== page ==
Creme brulee is my all time favorite dessert. I have a sweet tooth for caramel, but I never order dessert at a restaurant unless there’s creme brulee. It’s name literally translates to “burnt cream” and is a classic French dessert. Watching the sugar melt and form a hard crust still makes me giddy like a kid in a candy store.
Depending on how heavy I want it to be, I’ll use all whipping cream or equal parts of cream and half and half. This recipe uses full cream for the rich, decadent flavor.
As for topping off, pretty much any recipe you find uses granulated sugar. However, I stumbled upon a different method on a whim. I like the flavor of raw turbinado sugar. It’s often found in packets (Sugar in the raw) at coffee shops or as turbinado sugar in stores. It has a more caramel-like taste. Also, when it melts, it forms a harder crust. It does take longer to burn than white sugar, but it’s worth the extra few seconds. You can also use a half-half mixture of this and white sugar.
I made different sizes for the kids and adults. These are just coming out of the fridge.
Top it off with sugar, add flame and….
A lovely creamy piece of heaven awaits you. I like mine very caramelized for an intense flavor.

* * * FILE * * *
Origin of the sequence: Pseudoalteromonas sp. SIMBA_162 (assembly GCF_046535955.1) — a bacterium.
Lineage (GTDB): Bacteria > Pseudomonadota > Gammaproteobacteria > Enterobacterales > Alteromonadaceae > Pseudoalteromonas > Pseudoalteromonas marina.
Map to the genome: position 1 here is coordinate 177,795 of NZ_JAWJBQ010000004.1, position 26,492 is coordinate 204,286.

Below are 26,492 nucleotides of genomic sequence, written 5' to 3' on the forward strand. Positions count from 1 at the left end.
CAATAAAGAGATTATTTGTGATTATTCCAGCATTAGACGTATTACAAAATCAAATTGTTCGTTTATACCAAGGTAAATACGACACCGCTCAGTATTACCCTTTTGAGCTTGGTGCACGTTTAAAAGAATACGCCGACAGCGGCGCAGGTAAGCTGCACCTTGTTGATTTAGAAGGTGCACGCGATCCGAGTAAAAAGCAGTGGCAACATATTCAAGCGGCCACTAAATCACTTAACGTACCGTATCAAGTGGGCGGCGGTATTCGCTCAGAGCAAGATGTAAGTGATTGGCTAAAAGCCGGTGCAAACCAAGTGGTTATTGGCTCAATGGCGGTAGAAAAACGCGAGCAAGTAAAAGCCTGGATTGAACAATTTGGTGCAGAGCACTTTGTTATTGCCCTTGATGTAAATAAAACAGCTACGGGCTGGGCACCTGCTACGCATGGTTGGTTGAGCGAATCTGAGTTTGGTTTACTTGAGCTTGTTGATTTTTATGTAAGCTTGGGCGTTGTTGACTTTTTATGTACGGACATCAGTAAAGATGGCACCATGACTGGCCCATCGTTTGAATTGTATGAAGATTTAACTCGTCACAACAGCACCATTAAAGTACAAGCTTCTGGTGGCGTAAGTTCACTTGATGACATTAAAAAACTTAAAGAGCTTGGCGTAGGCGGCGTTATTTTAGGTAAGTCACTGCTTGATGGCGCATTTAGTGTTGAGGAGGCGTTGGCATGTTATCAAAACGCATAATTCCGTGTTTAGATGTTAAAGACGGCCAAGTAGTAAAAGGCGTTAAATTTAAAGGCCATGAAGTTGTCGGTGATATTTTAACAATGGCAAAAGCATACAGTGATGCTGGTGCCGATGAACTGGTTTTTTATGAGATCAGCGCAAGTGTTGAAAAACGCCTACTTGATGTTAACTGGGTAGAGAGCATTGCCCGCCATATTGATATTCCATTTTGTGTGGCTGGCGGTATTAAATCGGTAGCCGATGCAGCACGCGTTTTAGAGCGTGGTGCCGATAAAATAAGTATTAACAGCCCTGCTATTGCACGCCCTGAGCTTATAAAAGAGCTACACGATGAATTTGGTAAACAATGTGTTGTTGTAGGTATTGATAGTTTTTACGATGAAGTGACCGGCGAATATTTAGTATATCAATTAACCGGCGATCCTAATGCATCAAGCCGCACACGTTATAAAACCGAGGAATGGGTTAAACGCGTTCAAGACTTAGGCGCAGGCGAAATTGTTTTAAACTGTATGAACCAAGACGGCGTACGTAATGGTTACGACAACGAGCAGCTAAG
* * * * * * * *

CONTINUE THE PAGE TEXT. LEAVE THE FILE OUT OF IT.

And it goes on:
Vanilla sugar is white sugar flavored with vanilla. Whenever you use a vanilla bean, dry it out and throw it in the sugar container. It’ll add a nice aroma to your sugar.
Vanilla Bean Creme Brulee
1 quart heavy whipping cream
1 vanilla bean, split lengthwise and scraped
1/2 cup vanilla sugar
6 egg yolks
Preheat the oven to 325 F. Place cream, vanilla bean, and the pulp in a saucepan over medium-high heat and bring to a boil. Remove from heat, cover, and let sit 15 minutes. Remove bean and save (i.e. sugar).
In a medium bowl, whisk sugar and egg yolks together until it lightens to a pale yellow. Add the hot cream a little at a time to temper the eggs. Don’t add too much or they will cook. Mix well, then pour into ramekins (choose whatever size you want; the norm is 6 oz). Place ramekins in a large roasting pan. Fill the pan with hot water so it comes halfway up the sides of the ramekins. Bake until they are set, but still jiggle in the middle, about 40-45 minutes.
Remove and place in the fridge for at least 2 hours and up to 3 days to chill. Take them out at least 30 minutes before burning the sugar on them. Spoon some turbinado sugar onto each ramekin. Rotate dish around to coat the top evenly, then dump the rest out onto another. Using a torch, melt the sugar evenly (use either a circular motion or zig zag; just don’t stay on one spot). Let the top crisp up for a few minutes before serving.
*next up…oven smoked pork sandwiches…*
Filed under: my grindz |